Last summer, the Grand Traverse County Sheriff's Office (GTSO) in Traverse City, Mich., opened a 7,000 square foot, $800,000 recreation service building that was built from funds solely deriving from an investigation led by U.S. Immigration and Customs Enforcement's (ICE) Homeland Security Investigations (HSI).
More specifically, the building was built with funds from a case originating in 2007 where HSI Michigan and Ohio, with assistance from the sheriff's office, investigated Rosenbaum, Cunningham International (RCI), a Florida-based company that was ultimately found guilty of harboring illegal aliens and ordered to pay approximately $16 million in federal tax fines. By the end of the investigation, more than $3.2 million in assets owned by RCI corporate members were seized.
The purpose of this new building was to establish a location for the GTSO Recreational Services Division, which includes the Marine Division, Snowmobile Division and Off-Road Vehicle Enforcement Division. Prior to this building, GTSO had equipment stored at various locations throughout the county. The sheriff's office wanted to find a location, situated in the center of the county, which provided quicker access to their equipment.
The building provides GTSO with a single location to store all of the associated equipment that law enforcement personnel use, such as boats, snowmobiles, accident investigation vehicles, crime scene equipment and emergency response vehicles. In addition, the building has fenced in space for securing other GTSO vehicles, vehicles that have been seized or forfeited, office space, a locker room for the recreational services employees and a wash rack for GTSO vehicles.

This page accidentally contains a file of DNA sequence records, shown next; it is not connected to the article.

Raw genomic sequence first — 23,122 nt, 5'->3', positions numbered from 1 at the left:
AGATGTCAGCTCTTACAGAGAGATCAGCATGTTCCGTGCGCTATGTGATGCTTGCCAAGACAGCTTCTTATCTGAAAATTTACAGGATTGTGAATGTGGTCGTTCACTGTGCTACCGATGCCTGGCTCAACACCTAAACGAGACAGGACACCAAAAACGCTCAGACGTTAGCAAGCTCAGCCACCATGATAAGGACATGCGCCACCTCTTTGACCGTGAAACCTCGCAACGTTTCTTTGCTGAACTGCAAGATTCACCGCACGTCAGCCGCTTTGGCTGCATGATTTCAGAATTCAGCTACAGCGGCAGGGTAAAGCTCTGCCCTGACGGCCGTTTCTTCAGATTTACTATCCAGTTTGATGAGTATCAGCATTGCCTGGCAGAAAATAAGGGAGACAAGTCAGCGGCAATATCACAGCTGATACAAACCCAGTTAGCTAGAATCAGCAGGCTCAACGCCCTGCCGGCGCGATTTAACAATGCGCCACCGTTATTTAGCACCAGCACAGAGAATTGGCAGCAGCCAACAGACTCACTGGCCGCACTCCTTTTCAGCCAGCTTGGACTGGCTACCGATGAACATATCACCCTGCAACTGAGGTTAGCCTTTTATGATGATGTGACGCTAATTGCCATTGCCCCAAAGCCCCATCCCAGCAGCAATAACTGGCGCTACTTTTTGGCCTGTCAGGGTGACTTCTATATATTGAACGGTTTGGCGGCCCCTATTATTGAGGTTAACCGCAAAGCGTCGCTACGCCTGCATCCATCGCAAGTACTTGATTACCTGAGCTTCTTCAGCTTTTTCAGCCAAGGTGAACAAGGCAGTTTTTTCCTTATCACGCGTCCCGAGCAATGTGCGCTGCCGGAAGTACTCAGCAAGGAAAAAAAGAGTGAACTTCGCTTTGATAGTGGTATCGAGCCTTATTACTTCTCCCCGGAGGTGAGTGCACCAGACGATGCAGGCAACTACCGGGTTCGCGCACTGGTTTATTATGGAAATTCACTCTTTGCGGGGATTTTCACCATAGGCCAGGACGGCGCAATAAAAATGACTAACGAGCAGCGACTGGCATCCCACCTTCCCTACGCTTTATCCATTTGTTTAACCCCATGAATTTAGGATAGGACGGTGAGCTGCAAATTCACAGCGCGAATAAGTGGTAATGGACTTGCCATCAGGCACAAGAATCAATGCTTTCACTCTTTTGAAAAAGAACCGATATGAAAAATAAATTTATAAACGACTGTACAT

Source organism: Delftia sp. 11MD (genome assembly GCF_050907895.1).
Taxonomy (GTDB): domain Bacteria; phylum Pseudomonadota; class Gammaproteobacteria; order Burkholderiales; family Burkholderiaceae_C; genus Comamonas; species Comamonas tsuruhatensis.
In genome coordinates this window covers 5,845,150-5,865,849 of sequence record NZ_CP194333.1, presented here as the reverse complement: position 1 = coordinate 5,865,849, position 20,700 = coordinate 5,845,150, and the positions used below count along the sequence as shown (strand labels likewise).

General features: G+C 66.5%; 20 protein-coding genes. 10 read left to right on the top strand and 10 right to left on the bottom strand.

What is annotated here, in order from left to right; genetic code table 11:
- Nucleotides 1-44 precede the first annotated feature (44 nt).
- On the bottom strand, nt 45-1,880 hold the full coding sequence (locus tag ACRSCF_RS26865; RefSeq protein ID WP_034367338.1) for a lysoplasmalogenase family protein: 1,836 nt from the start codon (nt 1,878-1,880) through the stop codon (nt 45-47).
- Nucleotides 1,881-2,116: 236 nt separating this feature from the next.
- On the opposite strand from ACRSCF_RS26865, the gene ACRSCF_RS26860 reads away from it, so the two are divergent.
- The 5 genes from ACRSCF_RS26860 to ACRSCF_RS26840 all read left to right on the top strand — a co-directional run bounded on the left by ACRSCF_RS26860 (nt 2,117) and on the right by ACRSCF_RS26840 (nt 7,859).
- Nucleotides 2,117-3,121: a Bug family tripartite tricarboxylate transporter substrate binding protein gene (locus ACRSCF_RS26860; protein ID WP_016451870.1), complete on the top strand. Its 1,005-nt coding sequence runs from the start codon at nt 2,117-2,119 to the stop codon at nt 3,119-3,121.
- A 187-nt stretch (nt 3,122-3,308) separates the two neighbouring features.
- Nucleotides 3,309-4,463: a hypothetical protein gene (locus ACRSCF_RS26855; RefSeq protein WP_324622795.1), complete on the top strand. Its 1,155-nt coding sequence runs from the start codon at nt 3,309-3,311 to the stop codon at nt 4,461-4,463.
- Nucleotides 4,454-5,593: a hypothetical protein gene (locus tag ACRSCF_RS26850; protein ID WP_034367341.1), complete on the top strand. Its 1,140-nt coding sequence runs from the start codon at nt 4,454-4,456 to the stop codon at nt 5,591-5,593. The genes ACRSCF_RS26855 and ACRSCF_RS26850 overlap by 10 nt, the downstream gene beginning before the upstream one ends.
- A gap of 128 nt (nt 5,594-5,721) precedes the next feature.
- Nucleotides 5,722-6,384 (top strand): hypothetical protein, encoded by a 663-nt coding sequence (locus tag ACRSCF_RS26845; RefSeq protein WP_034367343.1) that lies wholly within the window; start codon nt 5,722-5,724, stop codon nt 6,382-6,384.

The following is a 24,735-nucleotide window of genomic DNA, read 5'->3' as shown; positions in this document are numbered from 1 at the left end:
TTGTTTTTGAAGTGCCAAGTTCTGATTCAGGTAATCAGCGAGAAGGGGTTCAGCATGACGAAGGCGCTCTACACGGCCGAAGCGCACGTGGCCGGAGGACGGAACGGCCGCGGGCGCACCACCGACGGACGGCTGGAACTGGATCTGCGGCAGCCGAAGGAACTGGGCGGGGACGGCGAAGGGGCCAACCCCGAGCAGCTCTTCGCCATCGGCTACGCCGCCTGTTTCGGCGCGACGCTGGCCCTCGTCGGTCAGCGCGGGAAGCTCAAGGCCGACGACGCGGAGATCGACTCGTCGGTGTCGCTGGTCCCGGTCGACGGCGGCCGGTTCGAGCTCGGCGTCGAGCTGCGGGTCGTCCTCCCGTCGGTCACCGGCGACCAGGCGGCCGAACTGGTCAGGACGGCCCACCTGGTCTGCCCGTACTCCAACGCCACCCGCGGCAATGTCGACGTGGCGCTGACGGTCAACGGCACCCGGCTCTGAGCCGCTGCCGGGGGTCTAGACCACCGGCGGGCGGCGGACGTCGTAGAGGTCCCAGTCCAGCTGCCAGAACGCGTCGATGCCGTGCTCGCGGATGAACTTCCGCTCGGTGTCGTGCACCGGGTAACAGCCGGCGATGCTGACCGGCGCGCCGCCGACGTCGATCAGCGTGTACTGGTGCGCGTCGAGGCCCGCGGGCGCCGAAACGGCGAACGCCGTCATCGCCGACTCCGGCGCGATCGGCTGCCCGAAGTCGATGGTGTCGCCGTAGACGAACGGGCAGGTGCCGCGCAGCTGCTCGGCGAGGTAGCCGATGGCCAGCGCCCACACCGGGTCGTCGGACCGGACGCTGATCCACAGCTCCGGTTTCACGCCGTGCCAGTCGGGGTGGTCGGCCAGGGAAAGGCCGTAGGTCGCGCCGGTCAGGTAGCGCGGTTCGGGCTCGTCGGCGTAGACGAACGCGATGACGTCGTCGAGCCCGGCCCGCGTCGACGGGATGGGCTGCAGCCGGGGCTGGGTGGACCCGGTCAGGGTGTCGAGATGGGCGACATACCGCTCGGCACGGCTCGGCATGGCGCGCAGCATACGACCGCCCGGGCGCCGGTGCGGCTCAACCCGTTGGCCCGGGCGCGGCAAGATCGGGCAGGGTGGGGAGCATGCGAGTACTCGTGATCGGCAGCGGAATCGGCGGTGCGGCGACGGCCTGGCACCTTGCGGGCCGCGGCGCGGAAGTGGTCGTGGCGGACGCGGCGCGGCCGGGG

With the rest of the money, the GTSO also bought about $58,000 worth of tazers for the road patrol. With that addition, every deputy now carries a tazer. They also purchased air cards and three years of service. Additionally, the sheriff's office allocated approximately $72,000 for air card service for their mobile data terminals. This allows the sheriff's office greater flexibility and range with their data terminals, and saves a significant amount of money due to the elimination of the dependency on modems in their patrol cars.
"Seizing this money from criminals and giving it to local law enforcement sends the right message to the public and to criminal organizations," said William Hayes, acting special agent in charge of HSI Detroit. "These funds will now be put to good use in the community through the efforts of the Grand Traverse Sheriff's Office."
Background of the Investigation
A worksite investigation of RCI ultimately led to the administrative arrest of 244 RCI employees and the conviction of three corporate owners and three supervisors. RCI President Richard Rosenbaum is currently serving a 10 year federal sentence as a result of his conviction.
A subsequent investigation led to HSI discovering that RCI had contractual cleaning services with numerous other national restaurant/entertainment chains throughout the United States.
In June 2009, members of the RCI investigative team received the Department of Justice "Outstanding Case of the Year" award for this worksite case. It is the only ICE-led worksite case to receive such an award.
Hayes praised the relationship between the the sheriff's office and HSI for making the case such a success.
"Local law enforcement often plays a role in advancing federal investigations," said Hayes. "That was certainly the case in the RCI investigation."